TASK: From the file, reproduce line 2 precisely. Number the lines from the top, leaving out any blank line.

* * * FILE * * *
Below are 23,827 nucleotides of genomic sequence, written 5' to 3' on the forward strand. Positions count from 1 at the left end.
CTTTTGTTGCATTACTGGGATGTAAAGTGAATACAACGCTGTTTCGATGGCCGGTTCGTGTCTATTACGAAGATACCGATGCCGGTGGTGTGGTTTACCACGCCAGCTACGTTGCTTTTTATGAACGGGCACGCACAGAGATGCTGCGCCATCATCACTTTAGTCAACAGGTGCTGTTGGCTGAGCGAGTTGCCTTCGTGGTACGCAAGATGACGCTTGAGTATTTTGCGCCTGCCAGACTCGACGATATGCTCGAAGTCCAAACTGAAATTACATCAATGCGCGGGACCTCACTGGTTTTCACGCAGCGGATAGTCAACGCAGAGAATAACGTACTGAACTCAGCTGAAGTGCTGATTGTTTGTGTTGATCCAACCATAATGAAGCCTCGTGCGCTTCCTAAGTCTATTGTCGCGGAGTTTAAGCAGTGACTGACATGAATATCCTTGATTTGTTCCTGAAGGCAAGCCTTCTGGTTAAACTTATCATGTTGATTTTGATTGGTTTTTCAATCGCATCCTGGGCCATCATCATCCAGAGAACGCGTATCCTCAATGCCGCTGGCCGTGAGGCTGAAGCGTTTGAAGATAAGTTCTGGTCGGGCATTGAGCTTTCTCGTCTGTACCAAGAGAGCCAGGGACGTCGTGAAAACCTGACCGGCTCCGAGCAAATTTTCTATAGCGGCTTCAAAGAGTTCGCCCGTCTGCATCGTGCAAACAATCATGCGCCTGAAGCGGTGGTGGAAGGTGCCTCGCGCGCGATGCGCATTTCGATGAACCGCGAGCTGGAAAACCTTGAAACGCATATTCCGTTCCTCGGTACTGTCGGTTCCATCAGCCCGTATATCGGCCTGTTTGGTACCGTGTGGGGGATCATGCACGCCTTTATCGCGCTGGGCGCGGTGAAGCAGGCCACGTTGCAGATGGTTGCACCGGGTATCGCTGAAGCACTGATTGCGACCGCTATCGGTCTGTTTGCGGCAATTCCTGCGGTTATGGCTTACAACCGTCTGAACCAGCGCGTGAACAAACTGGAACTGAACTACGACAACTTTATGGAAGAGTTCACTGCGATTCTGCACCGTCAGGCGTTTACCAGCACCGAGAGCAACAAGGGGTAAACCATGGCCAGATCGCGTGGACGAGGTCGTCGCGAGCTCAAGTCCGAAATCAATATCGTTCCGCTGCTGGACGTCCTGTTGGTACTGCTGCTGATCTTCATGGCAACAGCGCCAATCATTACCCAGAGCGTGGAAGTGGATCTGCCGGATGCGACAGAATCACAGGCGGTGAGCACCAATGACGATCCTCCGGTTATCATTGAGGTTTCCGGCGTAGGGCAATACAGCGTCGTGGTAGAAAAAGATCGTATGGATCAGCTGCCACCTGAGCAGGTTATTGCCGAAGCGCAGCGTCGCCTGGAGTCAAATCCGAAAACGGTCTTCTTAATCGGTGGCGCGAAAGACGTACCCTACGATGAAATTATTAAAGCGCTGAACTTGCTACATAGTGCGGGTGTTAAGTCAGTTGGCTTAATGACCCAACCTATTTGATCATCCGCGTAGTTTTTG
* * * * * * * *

CTTTTGTTGCATTACTGGGATGTAAAGTGAATACAACGCTGTTTCGATGGCCGGTTCGTGTCTATTACGAAGATACCGATGCCGGTGGTGTGGTTTACCACGCCAGCTACGTTGCTTTTTATGAACGGGCACGCACAGAGATGCTGCGCCATCATCACTTTAGTCAACAGGTGCTGTTGGCTGAGCGAGTTGCCTTCGTGGTACGCAAGATGACGCTTGAGTATTTTGCGCCTGCCAGACTCGACGATATGCTCGAAGTCCAAACTGAAATTACATCAATGCGCGGGACCTCACTGGTTTTCACGCAGCGGATAGTCAACGCAGAGAATAACGTACTGAACTCAGCTGAAGTGCTGATTGTTTGTGTTGATCCAACCATAATGAAGCCTCGTGCGCTTCCTAAGTCTATTGTCGCGGAGTTTAAGCAGTGACTGACATGAATATCCTTGATTTGTTCCTGAAGGCAAGCCTTCTGGTTAAACTTATCATGTTGATTTTGATTGGTTTTTCAATCGCATCCTGGGCCATCATCATCCAGAGAACGCGTATCCTCAATGCCGCTGGCCGTGAGGCTGAAGCGTTTGAAGATAAGTTCTGGTCGGGCATTGAGCTTTCTCGTCTGTACCAAGAGAGCCAGGGACGTCGTGAAAACCTGACCGGCTCCGAGCAAATTTTCTATAGCGGCTTCAAAGAGTTCGCCCGTCTGCATCGTGCAAACAATCATGCGCCTGAAGCGGTGGTGGAAGGTGCCTCGCGCGCGATGCGCATTTCGATGAACCGCGAGCTGGAAAACCTTGAAACGCATATTCCGTTCCTCGGTACTGTCGGTTCCATCAGCCCGTATATCGGCCTGTTTGGTACCGTGTGGGGGATCATGCACGCCTTTATCGCGCTGGGCGCGGTGAAGCAGGCCACGTTGCAGATGGTTGCACCGGGTATCGCTGAAGCACTGATTGCGACCGCTATCGGTCTGTTTGCGGCAATTCCTGCGGTTATGGCTTACAACCGTCTGAACCAGCGCGTGAACAAACTGGAACTGAACTACGACAACTTTATGGAAGAGTTCACTGCGATTCTGCACCGTCAGGCGTTTACCAGCACCGAGAGCAACAAGGGGTAAACCATGGCCAGATCGCGTGGACGAGGTCGTCGCGAGCTCAAGTCCGAAATCAATATCGTTCCGCTGCTGGACGTCCTGTTGGTACTGCTGCTGATCTTCATGGCAACAGCGCCAATCATTACCCAGAGCGTGGAAGTGGATCTGCCGGATGCGACAGAATCACAGGCGGTGAGCACCAATGACGATCCTCCGGTTATCATTGAGGTTTCCGGCGTAGGGCAATACAGCGTCGTGGTAGAAAAAGATCGTATGGATCAGCTGCCACCTGAGCAGGTTATTGCCGAAGCGCAGCGTCGCCTGGAGTCAAATCCGAAAACGGTCTTCTTAATCGGTGGCGCGAAAGACGTACCCTACGATGAAATTATTAAAGCGCTGAACTTGCTACATAGTGCGGGTGTTAAGTCAGTTGGCTTAATGACCCAACCTATTTGATCATCCGCGTAGTTTTTG